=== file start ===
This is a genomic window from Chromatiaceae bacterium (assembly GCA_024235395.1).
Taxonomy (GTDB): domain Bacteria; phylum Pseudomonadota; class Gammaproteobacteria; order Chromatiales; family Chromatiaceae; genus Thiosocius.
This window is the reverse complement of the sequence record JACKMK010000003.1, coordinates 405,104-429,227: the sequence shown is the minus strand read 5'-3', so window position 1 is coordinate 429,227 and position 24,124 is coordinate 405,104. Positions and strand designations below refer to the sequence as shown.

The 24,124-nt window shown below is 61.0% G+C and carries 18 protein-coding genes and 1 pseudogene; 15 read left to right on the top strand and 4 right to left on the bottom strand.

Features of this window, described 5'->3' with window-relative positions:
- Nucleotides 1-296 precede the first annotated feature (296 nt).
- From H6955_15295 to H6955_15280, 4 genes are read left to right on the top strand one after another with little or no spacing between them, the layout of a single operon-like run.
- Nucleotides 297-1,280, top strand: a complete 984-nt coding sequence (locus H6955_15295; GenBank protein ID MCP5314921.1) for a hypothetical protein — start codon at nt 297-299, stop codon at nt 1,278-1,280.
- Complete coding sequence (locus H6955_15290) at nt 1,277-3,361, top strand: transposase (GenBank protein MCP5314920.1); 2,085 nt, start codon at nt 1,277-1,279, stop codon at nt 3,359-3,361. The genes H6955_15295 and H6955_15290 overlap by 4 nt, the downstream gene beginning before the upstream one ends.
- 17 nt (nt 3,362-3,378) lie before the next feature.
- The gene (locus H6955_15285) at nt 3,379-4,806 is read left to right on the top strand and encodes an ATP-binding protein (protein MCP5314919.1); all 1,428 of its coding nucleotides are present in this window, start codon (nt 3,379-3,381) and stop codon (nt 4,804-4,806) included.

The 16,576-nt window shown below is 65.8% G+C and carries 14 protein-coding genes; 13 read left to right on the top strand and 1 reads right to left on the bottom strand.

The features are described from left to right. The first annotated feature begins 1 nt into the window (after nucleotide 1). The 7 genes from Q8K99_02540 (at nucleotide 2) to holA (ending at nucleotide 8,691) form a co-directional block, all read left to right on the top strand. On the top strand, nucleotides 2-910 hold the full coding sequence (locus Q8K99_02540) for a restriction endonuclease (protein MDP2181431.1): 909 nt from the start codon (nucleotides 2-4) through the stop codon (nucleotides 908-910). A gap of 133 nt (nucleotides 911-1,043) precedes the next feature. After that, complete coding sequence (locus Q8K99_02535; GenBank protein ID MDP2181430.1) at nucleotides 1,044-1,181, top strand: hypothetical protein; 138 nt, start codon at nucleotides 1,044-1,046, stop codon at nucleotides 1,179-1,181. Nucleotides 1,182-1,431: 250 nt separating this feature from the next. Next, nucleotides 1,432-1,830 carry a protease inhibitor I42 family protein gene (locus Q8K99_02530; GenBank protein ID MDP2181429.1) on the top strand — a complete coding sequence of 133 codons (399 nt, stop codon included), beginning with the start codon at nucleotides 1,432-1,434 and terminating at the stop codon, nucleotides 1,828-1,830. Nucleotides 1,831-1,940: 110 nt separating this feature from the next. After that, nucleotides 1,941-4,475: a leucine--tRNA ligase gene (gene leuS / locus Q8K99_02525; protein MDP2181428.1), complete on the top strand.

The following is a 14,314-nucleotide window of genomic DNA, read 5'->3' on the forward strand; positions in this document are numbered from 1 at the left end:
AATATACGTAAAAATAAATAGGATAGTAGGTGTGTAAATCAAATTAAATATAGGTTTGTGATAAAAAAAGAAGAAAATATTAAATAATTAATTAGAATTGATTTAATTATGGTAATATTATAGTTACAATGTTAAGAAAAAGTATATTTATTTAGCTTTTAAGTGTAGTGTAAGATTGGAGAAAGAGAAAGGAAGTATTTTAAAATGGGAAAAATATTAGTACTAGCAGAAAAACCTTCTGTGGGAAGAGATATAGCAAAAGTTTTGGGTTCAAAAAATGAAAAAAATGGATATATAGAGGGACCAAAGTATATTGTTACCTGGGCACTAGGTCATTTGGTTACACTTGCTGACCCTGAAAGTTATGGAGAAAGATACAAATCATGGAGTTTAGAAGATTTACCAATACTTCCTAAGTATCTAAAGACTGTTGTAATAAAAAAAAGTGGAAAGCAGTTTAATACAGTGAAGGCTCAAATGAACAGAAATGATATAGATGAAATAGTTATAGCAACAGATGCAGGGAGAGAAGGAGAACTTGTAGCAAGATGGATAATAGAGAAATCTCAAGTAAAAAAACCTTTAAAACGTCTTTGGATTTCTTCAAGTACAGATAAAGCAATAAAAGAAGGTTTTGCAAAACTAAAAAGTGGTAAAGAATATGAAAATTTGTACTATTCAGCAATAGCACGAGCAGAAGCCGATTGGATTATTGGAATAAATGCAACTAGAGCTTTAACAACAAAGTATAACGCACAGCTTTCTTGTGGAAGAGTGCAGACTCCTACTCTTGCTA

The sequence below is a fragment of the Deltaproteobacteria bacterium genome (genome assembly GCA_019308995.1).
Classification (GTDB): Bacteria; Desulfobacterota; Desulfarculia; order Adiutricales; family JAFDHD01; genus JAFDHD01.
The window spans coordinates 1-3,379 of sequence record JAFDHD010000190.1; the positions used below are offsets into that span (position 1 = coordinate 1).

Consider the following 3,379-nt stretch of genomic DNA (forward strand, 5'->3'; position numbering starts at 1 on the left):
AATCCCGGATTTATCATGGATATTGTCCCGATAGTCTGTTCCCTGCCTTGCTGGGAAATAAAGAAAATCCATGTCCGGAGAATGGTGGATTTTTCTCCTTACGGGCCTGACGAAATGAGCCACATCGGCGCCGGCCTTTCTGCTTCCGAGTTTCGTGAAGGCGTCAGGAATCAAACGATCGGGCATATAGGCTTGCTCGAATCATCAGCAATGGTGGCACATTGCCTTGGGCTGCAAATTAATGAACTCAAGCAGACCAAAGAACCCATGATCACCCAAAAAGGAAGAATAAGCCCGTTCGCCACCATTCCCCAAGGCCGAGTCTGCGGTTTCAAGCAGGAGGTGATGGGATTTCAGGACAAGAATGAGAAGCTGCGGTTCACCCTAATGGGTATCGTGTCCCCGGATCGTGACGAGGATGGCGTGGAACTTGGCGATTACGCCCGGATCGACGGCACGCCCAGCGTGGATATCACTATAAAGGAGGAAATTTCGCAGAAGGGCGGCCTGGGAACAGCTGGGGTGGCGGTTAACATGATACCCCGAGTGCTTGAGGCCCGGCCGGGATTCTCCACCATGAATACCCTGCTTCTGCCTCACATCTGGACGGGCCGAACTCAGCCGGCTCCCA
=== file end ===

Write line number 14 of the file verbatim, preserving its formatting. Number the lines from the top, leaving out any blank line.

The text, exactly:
The following is a 14,314-nucleotide window of genomic DNA, read 5'->3' on the forward strand; positions in this document are numbered from 1 at the left end: